Stout January 12, 2018
Delicious! I didn't add enough pasta and it ended up being somewhere between ziti and soup, but it was wonderful nonetheless. Perfect for a snowy night.
 
Carla August 11, 2017
Pasta looks amazing...definitely will make this.<br />I LOVE your book. Sent the basic recipe to my mother for her care giver to make. Caregiver can't read/ follow directions...killed the yeast. Mom fired her..'cuz she loves bread and is stupid intolerant!!!<br />Now...you New Yorkers....I have to say I really adore NY, the people, the Green Flea, all the street food. I live in Denver, CO...but will always jump at the chance of a long NY weekend! I took my daughter to NY every year from the time she was 13 until she got married....some of the best times of my life and my wonderful husband NEVER asked how late we were out our how much money we spent! I do like CA too...but NY is special!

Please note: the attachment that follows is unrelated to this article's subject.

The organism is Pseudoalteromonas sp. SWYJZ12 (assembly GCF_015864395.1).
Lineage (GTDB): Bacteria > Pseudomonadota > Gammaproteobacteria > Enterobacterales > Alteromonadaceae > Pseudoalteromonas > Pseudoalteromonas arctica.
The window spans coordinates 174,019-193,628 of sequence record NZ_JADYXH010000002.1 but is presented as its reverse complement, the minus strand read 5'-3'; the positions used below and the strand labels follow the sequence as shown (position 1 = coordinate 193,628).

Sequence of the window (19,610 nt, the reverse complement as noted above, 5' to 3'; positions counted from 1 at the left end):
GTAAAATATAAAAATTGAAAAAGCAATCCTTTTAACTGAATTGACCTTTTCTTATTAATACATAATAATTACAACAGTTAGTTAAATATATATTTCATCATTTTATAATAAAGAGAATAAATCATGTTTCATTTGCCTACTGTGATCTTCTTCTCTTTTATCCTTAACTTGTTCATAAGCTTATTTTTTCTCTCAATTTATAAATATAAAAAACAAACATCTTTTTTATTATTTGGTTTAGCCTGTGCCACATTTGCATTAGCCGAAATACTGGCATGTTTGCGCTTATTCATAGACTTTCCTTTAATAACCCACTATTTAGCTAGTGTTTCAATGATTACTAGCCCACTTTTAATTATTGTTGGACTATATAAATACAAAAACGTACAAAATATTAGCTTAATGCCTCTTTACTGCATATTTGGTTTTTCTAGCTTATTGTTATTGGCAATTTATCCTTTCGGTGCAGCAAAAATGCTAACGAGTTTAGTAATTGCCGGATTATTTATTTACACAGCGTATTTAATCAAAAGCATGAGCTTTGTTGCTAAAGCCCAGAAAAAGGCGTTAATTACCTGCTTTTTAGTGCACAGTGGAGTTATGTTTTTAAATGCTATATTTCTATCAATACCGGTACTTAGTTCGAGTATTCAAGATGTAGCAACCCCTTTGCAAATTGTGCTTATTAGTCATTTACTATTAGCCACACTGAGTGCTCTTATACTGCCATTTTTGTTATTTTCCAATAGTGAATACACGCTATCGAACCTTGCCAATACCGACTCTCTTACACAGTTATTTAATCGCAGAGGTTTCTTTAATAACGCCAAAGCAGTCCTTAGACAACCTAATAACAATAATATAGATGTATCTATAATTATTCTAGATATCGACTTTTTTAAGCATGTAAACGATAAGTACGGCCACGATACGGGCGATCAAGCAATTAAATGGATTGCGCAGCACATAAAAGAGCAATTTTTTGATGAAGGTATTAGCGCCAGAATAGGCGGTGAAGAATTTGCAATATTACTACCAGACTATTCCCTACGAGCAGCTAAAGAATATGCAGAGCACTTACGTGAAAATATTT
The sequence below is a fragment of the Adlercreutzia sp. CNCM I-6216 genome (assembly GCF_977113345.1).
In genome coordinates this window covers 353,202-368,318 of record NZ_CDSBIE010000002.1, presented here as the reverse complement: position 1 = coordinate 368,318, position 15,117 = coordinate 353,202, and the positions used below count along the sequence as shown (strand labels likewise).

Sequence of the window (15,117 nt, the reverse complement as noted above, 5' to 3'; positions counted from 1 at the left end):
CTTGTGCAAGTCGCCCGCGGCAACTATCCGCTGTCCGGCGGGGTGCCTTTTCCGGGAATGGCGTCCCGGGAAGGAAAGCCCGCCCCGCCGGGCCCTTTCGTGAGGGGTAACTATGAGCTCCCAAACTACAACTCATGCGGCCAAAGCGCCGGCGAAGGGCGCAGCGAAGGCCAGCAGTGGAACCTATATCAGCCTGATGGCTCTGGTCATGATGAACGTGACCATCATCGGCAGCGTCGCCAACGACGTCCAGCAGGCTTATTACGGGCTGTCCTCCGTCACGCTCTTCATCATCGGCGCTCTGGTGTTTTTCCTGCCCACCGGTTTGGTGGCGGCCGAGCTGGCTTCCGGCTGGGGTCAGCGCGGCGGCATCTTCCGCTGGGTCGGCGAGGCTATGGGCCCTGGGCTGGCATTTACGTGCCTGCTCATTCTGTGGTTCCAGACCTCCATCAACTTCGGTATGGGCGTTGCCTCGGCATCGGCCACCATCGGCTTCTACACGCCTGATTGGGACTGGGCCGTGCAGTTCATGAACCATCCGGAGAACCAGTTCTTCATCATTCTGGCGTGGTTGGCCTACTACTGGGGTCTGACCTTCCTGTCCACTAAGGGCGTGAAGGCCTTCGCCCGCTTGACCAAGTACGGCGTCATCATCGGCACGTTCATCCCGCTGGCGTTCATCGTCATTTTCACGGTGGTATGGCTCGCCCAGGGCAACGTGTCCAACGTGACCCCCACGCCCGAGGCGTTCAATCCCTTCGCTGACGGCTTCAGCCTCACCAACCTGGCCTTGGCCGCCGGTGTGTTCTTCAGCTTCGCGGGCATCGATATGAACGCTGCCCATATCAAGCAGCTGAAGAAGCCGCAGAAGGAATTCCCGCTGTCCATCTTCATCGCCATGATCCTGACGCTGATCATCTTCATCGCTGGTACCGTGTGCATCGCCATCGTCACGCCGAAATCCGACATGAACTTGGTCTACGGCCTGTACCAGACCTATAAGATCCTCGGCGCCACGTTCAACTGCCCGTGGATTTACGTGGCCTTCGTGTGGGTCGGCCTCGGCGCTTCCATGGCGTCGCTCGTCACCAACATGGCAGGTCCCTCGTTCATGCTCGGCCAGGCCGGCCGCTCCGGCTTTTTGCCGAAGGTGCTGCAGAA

Author Comment
Alexandra S. August 14, 2017
Thank you, Carla!! And I know, there are SO many things to be grateful for in New York, both the city and upstate — I do love it here. I lived in SoCal for 4 years actually and loved every second, though it never felt like home. Hilarious about your mother/caregiver/bread :) :) :) So glad you like the book.
 
Jane K. August 10, 2017
ugh the dream of moving to SoCal as a New Yorker! I get the feeling :)<br /><br />can't wait to try this recipe. Love a good one-pot pasta.
 
Author Comment
Alexandra S. August 10, 2017
I spent the whole 4 days asking myself: what am I doing? Those SoCal folks really have it figured it out :) Hope you like the pasta!
 
Ali W. August 10, 2017
Me three! Just another New Yorker who doesn't know why she hasn't moved to Cali....
 
Author Comment
Alexandra S. August 10, 2017
Haha, I love it. We should start a self-help group.